Aspects of Russian verbs
Today we start one of the hardest for foreign students parts of the Russian grammar – aspects of the verb.
In Russian, there are only three verb tenses: present, past and future. How do Russians make it with so little? Thanks to the verb aspects: Perfective and Imperfective one.
In general, the Imperfective aspect describes the actions that are taking place at the moment of speaking, actions with no indication of the start and the end, and actions that haven’t finished yet or repeat.
The Perfective aspect is used to talk about the actions that happened or were supposed to happen once, actions that have finished with success. The Perfective aspect, due to the fact that it implies a finished action, is never used in the Present tense.
So most (not all) of the Russian verbs form pairs where one verb is perfective and another one is imperfective. But unfortunately, despite the fact that two verbs are very alike, you can’t create one from another, there are not rules for that. They are just two different verbs.
Let’s look at this in more details on example of two Russian verbs:
де́лать (to do) – the imperfective verb
сде́лать (to do) – the perfective verb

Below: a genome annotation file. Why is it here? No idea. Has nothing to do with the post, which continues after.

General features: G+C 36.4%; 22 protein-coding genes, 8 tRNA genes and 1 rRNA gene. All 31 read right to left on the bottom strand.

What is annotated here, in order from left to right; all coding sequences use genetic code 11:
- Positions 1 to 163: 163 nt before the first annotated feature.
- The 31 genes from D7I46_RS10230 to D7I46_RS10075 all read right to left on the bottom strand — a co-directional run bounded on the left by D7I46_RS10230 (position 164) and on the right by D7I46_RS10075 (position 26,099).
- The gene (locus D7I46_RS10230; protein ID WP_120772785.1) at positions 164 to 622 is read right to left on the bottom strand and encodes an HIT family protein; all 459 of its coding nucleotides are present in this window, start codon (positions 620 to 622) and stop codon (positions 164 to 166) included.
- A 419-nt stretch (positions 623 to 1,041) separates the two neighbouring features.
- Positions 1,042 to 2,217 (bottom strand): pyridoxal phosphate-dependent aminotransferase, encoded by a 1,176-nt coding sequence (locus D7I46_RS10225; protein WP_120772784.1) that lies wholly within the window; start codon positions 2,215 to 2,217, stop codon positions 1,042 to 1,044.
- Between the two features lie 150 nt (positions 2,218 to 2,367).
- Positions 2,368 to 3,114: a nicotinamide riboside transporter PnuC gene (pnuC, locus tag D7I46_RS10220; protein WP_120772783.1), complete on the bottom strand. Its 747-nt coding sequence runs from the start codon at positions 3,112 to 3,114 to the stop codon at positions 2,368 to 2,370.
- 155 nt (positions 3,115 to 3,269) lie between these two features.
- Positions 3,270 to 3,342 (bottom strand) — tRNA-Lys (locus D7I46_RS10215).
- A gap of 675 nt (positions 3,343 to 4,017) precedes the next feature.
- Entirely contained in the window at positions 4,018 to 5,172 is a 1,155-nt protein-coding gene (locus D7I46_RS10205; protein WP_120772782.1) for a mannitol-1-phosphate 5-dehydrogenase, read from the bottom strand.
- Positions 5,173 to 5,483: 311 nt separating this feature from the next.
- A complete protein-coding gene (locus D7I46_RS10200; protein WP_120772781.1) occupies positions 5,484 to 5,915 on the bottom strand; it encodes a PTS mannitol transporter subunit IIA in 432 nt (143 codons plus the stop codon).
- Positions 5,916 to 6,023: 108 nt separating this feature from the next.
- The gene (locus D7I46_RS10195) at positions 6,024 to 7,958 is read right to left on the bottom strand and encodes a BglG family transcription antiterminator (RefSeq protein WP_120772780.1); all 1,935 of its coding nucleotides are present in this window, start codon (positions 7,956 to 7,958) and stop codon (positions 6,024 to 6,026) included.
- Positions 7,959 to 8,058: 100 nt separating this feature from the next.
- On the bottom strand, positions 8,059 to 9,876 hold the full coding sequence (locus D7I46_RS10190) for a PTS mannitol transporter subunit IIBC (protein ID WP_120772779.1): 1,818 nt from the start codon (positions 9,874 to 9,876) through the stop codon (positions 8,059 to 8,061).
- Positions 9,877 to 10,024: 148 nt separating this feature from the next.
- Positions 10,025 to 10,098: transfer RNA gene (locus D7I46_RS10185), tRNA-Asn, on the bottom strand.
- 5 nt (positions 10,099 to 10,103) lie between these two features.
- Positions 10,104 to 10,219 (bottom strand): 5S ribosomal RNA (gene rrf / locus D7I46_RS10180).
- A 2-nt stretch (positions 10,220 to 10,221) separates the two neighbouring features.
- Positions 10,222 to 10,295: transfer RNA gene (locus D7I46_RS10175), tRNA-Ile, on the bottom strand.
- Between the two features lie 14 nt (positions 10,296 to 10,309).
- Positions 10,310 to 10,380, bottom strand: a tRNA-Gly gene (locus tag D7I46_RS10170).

Я де́лаю э́то сейча́с.
I’m doing it now. (ongoing action – imperfective)
Я де́лаю э́то ка́ждый день.
I do it every day. (repetition – imperfective)
Вчера́ я э́того не де́лала.
I did not do it yesterday. (this wording implies that usually I do it but yesterday I didn’t – repetitive action – imperfective)
Я де́лала э́то в тече́ние двух часо́в.
I was doing it for two hours. (action with no indication of the start and the end – imperfective)
Ты сде́лала э́то?
Have you done it? (this wording implies that you were supposed to do it – action was supposed to happen – perfective)
Я э́того не сде́лала.
I haven’t done it. (same here, it was expected that I would do it, but I didn’t – perfective)
Я не успе́ла э́то сде́лать.
I had no time to do it. (same as in the previous example)
It is not so easy to understand immediately when and what aspect you should use. Usually it comes with practice, and this is why the next lesson we’ll dedicate to just that – practicing the use of the verb aspects.
But for now, practice the examples of today’s lesson with the audio file.
More lessons on the Russian verbs
- The verb "to be" in Russian (#011)
- Russian verbs: Introduction - The Infinitive (#023)
- The Present tense of the Russian verbs (#024)
- Practice Russian Present Tense with questions (#028)
- The Past tense of Russian verbs (#039)
- Aspects of Russian verbs (#068)
- Perfective and imperfective verbs - Practice (#069)
- Use of the verb 'быть' in the Past tense (#073)
- Future tense with imperfective verbs (#095)
- Future tense with perfective verbs (#096)
- To go in Russian - Идти and ехать (#097)
- Past, Present, and Future of Russian verbs - Practice (#098)
- Imperative mood (Command form) of Russian verbs (#099)
- Commands for the 1st and 3d persons (#100)
- Reflexive verbs (#113)
- Russian verbs of motion (unprefixed) (#159)
- Prefixed verbs of motion (#160)
- Verbs of motion: practice (#161)
- 067. "I speak Russian" in Russian and other useful phrases
- 069. Perfective and imperfective verbs - Practice
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